All Governments should also think in resource terms rather than solely in monetary terms. That includes especially human resources. Having a high percentage of the workforce hanging around doing nothing is wasteful in the extreme.  Incidentally, and to that extent MMT is badly named. It is not really even about money per se. Neither is it even that modern! Is it a theory? Maybe. But then so is gravitation. So, if we do think in resource terms we can see that if, say,  food production, for whatever reason, doesn’t keep up with food demand then, all other things being equal,  there will be less to go around that is required and it will rise in price.  Price being the mechanism by which scarce resources are rationed. Neither MMT nor any other economic theory can change the reality of that.

Can government debt ever be termed good, bad or irrelevant?

There’s an interesting article by Greg Jericho in the Guardian today. It’s typical on many articles which have appeared in the left-of-centre press which criticise the unfairness of Joe Hockey’s recent budget. Greg likes his graphs and statistics to make his point but, even so, he never really gets to the nub of the matter.

For instance he claims:  “Now, I know none of this will change anyone’s view that our debt position is good, bad or irrelevant, but at the very least it gives us some proper context.”

Does it? I wouldn’t use any of the words “good”, “bad” or “irrelevant” about the debt or deficits. The parallel would be the exchange rate of the A$ and, clearly in that case, what’s good for some is bad for others, but it isn’t irrelevant to anyone.

The Australian National debt can best be understood as the store of all financial assets, held both domestically and internationally, which are denominated in Aussie dollars. So the only way the government can remove its debt is to remove everyone’s assets too. I guess we all know that instinctively as no-one has questioned the imposed “debt levy” or “deficit levy”. We all know that it will transfer financial assets to government from the private sector.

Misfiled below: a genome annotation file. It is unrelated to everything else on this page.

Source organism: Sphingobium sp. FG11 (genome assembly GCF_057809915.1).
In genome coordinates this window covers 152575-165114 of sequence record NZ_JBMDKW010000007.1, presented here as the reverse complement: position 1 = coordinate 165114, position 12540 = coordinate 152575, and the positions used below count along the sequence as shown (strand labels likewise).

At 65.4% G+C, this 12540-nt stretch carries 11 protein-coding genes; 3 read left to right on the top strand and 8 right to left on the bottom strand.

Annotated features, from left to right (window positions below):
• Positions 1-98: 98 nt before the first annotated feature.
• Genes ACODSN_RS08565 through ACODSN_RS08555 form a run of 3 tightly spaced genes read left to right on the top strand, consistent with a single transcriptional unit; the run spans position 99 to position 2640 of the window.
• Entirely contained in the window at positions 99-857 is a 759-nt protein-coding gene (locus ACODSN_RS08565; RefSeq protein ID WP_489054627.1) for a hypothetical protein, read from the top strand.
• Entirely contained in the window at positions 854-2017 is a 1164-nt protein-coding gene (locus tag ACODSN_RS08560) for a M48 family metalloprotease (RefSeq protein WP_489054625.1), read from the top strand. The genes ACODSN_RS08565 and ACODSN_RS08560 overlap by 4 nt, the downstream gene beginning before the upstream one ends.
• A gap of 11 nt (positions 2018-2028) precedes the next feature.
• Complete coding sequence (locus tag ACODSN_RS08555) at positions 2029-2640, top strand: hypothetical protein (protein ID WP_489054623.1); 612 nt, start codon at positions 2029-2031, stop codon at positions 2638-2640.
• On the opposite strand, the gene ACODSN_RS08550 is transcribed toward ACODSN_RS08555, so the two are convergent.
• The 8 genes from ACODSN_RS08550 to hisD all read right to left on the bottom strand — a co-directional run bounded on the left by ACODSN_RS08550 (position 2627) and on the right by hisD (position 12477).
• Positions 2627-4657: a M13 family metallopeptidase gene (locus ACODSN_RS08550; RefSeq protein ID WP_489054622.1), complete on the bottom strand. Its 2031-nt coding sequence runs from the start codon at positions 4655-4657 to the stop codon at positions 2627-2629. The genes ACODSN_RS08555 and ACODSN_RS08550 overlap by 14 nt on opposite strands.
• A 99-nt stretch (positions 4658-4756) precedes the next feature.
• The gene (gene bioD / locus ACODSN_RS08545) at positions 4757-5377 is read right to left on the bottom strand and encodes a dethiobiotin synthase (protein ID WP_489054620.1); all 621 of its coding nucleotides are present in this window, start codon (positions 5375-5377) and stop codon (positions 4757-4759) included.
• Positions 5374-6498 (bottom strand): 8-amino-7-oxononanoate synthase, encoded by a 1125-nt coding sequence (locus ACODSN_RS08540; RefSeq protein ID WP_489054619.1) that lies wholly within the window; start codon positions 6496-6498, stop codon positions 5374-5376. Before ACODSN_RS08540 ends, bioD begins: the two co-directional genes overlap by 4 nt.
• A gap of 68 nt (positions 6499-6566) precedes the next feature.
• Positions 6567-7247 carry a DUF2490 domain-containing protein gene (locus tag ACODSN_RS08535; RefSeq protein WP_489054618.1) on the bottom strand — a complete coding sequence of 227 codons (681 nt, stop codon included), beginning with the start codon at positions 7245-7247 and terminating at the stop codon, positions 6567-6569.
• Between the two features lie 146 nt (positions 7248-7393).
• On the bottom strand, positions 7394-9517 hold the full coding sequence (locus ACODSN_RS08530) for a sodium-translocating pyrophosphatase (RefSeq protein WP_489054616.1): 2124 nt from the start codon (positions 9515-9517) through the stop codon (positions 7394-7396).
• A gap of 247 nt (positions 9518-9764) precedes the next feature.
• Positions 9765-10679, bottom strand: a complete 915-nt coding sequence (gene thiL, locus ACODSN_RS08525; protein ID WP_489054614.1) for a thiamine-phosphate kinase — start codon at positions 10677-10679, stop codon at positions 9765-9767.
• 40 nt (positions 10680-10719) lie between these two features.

Even Norway which could afford to pay it off actually has a National Debt of some $200 billion. It needs that ND to store everyone’s assets.

So whilst the conclusion of the article is correct, ie there is no debt problem, the reasons why aren’t quite correct. The simple reason there is no debt problem is that Australian inflation is very low but unemployment is higher than it should be. End of story.  The hidden assumption of all neo-liberal economists, even the ones like Greg with a social conscience,  is that government debt can be compared to household debt. That is not at all correct for countries which are sovereign in currency issuance.

It is correct for the Eurozone countries though. They have lost the ability to issue and are now currency users like the rest of us. Which is why many of them, and many of us,  are having a hard time right now!

No government debts need ever be repaid !

No government debts have ever to be repaid provided they are denominated in their own sovereign currency. All that governments have are pieces of paper, or the digital equivalent in a computer, called currency, bonds or stock.

When bonds mature they can pay them off with currency. If they don’t have enough currency they can print some more. Or they can print some more bonds, to roll over the bonds previously issued, or create some more stock and sell them or swap them for shares of companies if they are in the process of nationalising something.

That’s all they can do. They can issue bits of paper, and tap keystrokes into their computers,  and call the end result whatever they like! But, their ability to net de-issue bits of paper is extremely limited. It hardly ever happens but when it does it is usually a mistake and is the cause of the recession that follows later.